After removing all five cards we had a clear view of the 4507R+E’s backplane – something you don’t get to see every day. On the left side of the backplane the white and black sockets caught our attention – these are the connectors for the line cards and supervisor engines (marked in red). The Supervisor Engine sockets extend to the far right to a total of three sockets per Supervisor Engine:
Looking to the left, the strategically placed fan tray is visible, ready to blow cool air into the chassis and directly on all cards. As shown in our picture the fan tray consists of two larger fans on the same level as the Supervisor Engines, and six smaller fans taking care of the cooling for the rest of the line cards:
Obviously the most critical cards are the Supervisor Engines, generating most of the heat under intensive workload.
The Supervisor Engine is the heart of every modular Cisco 4500 and 6500 series switch. The Supervisor Engine 7L-E provides a number of enhancements over its predecessor Supervisor Engine 6L-E, making it a primary choice for Enterprise-class networks seeking unprecedented performance.
Following are key innovations offered by the Supervisor Engine 7L-E:
Product Datasheet for the Supervisor Engine 7L-E can be found in our Cisco Catalyst 4500-6500 Supervisor Engine download section
Our users can refer to our popular Cisco Catalyst 4500 Series Zero-Downtime IOS Upgrade Process for Supervisor Engine 7-E, 7L-E, 6L-E and V-10GE Redundant Configurations article to learn how to upgrade their Supervisor Engine without network service interruption.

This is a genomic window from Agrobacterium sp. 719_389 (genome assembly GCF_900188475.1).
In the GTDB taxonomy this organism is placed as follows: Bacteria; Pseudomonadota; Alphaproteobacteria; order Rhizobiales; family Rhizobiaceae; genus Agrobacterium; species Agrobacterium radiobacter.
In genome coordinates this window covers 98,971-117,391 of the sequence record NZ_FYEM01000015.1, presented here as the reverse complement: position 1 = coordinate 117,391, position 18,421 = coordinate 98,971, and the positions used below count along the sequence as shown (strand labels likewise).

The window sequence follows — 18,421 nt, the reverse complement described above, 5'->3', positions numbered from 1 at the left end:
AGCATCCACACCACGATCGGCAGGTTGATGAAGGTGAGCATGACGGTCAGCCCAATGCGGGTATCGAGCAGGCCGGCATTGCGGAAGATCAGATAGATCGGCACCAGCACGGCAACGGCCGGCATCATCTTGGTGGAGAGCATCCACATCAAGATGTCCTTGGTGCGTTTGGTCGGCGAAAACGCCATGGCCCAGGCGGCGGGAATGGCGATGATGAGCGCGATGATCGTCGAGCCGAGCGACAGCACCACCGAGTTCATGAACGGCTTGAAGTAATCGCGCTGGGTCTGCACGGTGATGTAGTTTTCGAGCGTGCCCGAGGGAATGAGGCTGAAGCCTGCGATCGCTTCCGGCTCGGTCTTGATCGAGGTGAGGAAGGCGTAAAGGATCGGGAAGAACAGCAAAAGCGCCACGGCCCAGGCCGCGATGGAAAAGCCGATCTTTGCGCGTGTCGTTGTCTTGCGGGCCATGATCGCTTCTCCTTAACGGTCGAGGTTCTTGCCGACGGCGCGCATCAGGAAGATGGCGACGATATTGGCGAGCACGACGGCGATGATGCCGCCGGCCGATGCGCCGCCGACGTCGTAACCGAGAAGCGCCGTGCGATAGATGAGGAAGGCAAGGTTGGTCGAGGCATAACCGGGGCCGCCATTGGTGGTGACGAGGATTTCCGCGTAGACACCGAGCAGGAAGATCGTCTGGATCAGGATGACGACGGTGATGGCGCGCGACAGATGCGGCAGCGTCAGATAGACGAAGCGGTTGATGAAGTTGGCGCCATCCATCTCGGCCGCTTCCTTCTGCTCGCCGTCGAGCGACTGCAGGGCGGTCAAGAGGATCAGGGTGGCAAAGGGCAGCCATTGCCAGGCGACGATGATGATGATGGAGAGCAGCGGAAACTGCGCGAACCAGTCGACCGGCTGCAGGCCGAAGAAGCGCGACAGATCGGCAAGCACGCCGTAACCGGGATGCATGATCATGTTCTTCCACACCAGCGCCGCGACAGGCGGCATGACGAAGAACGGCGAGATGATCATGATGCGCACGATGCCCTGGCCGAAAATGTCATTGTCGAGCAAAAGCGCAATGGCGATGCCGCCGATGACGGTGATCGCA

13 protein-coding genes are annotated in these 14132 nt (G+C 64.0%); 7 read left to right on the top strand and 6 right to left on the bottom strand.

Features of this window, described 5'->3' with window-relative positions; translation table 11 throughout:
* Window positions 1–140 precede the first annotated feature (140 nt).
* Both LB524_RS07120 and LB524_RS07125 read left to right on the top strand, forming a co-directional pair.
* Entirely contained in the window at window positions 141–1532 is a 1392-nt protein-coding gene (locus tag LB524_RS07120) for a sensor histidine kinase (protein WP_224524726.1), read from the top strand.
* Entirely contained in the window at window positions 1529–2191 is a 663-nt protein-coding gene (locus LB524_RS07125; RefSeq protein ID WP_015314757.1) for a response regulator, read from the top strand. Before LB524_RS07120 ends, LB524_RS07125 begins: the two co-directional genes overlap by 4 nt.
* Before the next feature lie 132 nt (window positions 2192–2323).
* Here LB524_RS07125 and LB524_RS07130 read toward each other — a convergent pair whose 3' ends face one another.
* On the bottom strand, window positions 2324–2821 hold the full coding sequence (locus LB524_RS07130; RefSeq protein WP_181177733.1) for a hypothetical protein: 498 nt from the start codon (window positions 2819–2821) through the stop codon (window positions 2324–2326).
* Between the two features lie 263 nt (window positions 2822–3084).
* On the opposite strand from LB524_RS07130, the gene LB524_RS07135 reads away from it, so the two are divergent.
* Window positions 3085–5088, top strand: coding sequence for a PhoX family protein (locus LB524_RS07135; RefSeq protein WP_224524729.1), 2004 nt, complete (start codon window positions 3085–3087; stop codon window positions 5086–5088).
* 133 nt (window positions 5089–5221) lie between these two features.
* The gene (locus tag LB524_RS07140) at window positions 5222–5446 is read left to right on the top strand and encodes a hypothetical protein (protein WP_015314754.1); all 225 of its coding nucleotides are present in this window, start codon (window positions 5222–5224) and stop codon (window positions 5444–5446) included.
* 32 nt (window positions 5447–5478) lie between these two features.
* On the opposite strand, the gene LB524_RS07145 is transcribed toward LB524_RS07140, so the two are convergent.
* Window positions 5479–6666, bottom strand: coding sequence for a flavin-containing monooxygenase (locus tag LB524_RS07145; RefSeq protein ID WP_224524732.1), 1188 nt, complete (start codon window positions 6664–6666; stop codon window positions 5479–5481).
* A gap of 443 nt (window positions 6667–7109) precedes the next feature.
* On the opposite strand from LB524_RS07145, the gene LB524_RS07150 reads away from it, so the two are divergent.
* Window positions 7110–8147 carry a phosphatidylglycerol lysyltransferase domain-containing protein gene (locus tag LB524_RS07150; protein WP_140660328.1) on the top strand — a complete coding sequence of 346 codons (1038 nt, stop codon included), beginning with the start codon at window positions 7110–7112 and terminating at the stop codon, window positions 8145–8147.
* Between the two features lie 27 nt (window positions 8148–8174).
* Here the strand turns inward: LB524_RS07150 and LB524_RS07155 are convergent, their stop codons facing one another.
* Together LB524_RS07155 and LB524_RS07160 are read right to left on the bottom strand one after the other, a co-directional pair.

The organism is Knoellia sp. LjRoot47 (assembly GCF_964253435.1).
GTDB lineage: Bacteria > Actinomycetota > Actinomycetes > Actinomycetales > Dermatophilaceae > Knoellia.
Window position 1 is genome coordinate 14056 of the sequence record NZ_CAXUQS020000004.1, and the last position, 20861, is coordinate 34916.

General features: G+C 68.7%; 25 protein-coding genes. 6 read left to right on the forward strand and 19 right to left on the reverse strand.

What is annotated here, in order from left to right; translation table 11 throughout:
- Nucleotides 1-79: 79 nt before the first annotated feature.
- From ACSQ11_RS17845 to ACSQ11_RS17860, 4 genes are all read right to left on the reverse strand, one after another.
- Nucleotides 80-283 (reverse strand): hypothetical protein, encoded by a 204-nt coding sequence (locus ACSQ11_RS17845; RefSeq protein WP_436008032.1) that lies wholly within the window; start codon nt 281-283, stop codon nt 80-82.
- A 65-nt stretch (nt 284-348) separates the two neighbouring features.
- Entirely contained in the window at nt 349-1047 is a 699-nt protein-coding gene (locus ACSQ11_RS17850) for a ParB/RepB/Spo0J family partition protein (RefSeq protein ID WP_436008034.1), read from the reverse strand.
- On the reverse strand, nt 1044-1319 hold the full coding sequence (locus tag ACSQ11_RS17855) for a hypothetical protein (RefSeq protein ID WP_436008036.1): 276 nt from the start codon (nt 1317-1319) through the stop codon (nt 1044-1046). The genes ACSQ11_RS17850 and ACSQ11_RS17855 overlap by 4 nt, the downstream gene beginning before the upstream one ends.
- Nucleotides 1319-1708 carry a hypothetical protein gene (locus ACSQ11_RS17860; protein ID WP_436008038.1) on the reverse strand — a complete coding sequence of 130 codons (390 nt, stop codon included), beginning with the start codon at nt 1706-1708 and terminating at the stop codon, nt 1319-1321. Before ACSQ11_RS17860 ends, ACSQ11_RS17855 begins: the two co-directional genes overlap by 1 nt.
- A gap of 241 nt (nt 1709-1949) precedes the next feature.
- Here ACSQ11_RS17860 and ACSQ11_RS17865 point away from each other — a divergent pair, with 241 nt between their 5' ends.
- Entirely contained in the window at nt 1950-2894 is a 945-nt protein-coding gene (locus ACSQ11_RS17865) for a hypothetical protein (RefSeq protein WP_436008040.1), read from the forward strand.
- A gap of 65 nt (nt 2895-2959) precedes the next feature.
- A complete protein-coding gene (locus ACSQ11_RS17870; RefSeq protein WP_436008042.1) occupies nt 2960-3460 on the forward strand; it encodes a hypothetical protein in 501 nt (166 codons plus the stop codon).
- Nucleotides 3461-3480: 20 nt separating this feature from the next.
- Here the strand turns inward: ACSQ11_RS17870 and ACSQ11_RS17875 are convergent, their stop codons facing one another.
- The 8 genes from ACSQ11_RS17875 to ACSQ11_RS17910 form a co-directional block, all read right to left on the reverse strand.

Looking to the front left side of the Supervisor Engine, we can see the Status LED, Active SUP LED (on when the Sup. Engine is in active state) and Utilization LEDs. Visible behind the faceplate is the circuitry board and heatsinks attached to the dual-CPUs and other processors.:
On the right we can see the Console port, Management port and 4 SFP/SFP+ slots providing two 10Gbps or four 1Gbps links! The LEDs below each SFP/SFP+ port will turn on according to the negotiated speed with the other end:
Looking at the back of the Supervisor Engine 7L-E, we can see the three connectors that plug directly into the 4507R+E chassis backplane. The heat sinks fins, covering the dual core CPU and other processors, are placed in a direction where the air from the fan tray can provide maximum cooling and heat dissipation:
The Supervisor Engine 7L-E board is indeed impressive. The picture above shows the Supervisor Engine almost fully inserted into the 4507R+E chassis. We took this picture to show how the Supervisor Engine’s connectors perfectly line up with the 4507R’s backplane sockets:
Note how the Supervisor Engine’s processors carrying the large heatsinks are strategically placed next to the fan tray’s largest fans.
The WS-X4648-RJ45V+E line card provides a number of enhanced features designed to bring maximum flexibility and expandability some of which are:
In the photo below, we can see the WS-X4648 main board with its chipsets, two of which are equipped with large heatsinks. The white connector at the back provides the connection with the 4507R+E backplane through which the card and its PoE ports are powered, and data traffic is carried to the rest of the system:
We should note that all 4500 & 6500 series line cards, including Supervisor Engines, have a metal carrier on the bottom of the board that covers almost all of the circuit board, making it safe to hold the line card without touching any circuits:
Network Administrator Savvas Filippidis gets ready to install a line card